The University of Washington's 2009 MFA show opened up Friday and I think it's one of the best in recent years. The most immediate trend is that painting is back. Of the 12 graduates, nearly half come from the painting department. Of those 5 graduates, there's a wide spectrum of scale, style and themes. The smallest painting is 8 inches tall while the largest tops out at a formidable 10 feet.
Erin Elyse Burns, Learning to Fly
As you enter the North galleries, to the right are Erin Burns' videos where she engages in Sisyphean tasks. In the end, she wasn't able to fly but the video is a joy to watch.
Arun Sharma, Untitled
To the left, Arun Sharma negotiates the space between life and death. It might be a familiar theme, but Arun personalizes it in a new way. As the ants journey through their Plexiglas coffin, viewers are reminded that even in death our flesh provides new life.
George Rodriguez installing Instrumental Divide (image by Kathy Sauber)
As you enter the main gallery space, you're greeted by the backside of George Rodriguez's 9 piece mariachi band. Nearly 7 feet tall and 20 feet wide, you're almost offended by their turned backs. Once you engage with them, face to blank face, you understand the divide isn't malicious and everyone is invited to the party. I love it!
Anne Petty, Untitled
Also in the main gallery are large scale paintings by Anne Petty and Hugo Shi. The large scale is new for Anne who usually paints much smaller. Her gestural paintings focus on capturing specific moments in time.
Hugo Shi, Dried Fish
Hugo Shi merges cultures in his paintings. The backgrounds are traditional Chinese landscapes which represent his past and foundation. On top of these, he paints Western objects like glass jars containing organic forms of previous living things. The large diptych of dried fish (based on Rembrandt's Flayed Ox) is especially powerful.
Robert Gardner, Equivalent
As you make your back through the show, you encounter the modestly sized paintings of Robert Gardner. The paintings, in most cases, are larger than the actual objects. I'm a sucker for anything that's reflective and his paintings of small cans are beautiful.
Marie-Claire Bozant, installation view
Across the room, Marie-Claire Bozant has a suite of drawings of broken furniture. Accompanying them are sculptural renditions created in cardboard. They're crude and fragile. Her spindly-legged table is especially charming.
Alice Case, Studio Fold
While Alice Case's painting look abstract, she's actually using paint to investigate a specific moment. More precisely, she appears to be exploring how the individual informs the experience of viewing art. She gave an amazing explanation of what they're really about that involved physics, light and color. As she was talking to me, I couldn't help but think that Emily Pothast and her would have wonderful conversations about art.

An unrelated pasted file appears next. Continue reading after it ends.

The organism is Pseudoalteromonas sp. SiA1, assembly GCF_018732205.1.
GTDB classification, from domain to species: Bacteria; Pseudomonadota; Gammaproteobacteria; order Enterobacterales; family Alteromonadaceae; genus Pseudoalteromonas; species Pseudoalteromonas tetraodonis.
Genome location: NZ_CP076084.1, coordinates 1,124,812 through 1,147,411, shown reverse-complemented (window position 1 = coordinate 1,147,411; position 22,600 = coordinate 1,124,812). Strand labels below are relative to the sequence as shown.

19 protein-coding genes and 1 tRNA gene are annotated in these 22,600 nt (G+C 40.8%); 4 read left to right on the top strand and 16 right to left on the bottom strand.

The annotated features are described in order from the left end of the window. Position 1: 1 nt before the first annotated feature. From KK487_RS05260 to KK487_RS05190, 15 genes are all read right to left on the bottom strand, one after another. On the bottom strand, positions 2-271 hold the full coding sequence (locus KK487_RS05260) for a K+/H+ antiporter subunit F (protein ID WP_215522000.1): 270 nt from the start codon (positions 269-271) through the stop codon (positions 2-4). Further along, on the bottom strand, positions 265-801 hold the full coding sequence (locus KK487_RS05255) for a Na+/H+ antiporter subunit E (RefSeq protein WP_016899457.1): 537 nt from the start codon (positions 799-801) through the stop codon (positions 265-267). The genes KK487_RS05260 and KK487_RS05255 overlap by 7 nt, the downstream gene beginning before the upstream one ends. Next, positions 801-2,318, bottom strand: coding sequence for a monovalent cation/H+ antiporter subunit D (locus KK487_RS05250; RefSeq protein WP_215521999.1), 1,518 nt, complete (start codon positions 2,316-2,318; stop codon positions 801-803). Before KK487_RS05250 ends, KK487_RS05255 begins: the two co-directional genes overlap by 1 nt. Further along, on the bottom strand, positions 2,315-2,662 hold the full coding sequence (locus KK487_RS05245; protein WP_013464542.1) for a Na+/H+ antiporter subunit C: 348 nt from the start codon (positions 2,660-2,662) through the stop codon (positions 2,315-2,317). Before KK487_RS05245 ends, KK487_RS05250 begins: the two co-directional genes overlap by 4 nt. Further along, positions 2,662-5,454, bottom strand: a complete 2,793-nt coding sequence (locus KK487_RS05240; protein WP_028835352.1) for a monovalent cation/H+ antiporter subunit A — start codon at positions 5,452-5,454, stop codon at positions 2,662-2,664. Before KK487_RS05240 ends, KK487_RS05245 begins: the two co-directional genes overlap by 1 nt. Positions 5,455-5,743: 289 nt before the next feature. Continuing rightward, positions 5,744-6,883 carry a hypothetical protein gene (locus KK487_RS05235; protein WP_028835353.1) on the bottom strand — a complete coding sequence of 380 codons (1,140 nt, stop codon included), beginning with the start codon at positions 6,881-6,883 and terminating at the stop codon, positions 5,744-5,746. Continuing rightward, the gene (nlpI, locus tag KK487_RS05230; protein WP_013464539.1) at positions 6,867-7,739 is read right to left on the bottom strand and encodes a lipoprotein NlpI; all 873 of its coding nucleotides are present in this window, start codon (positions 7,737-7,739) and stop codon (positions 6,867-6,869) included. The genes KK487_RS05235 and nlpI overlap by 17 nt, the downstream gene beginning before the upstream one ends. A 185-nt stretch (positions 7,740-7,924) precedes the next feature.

Haley Farthing, Untitled
Using organic forms as a point of departure, Haley Farthing creates beautiful paintings that look like piles of lightweight fabric falling through space. I could look at these all day.
Ben Waterman, A Thousand Readings
(note: image updated 5/26)
Ben Waterman's installation is a meditation on the illuminating power of the written word. Reading a trio texts 1,000 times each by match light, it ceases to become a futile exercise by raising itself into a special category where the experience becomes the art and the viewer is left with the detritus to form their own conclusions. It's the most conceptual piece in the bunch.
Bo Young Choi, Second Skin (detail)
As you approach Bo Young Choi's piece Self-Defense it's nearly impossible to separate the form from last year's Henry exhibitor, Kader Attia. While the shape might be the same, the intent is very different. Bo Young Choi is illustrating the fruitlessness of humans' instinctive fetal position as a form of protection. I feel vulnerable just looking at it.
Laurel Schultz, Landfall 132
I spent a lot of time admiring Laurel Schultz's photographs of bonsai trees (beautifully paired with a bronze cast of dead bonsai). Her photo of trees on an eroded bluff looks straight out of a diorama. I couldn't stop staring at it and I think it just might be my favorite piece in the show.
Carol Mallett Adelman wrote a beautiful essay for the MFA catalogue.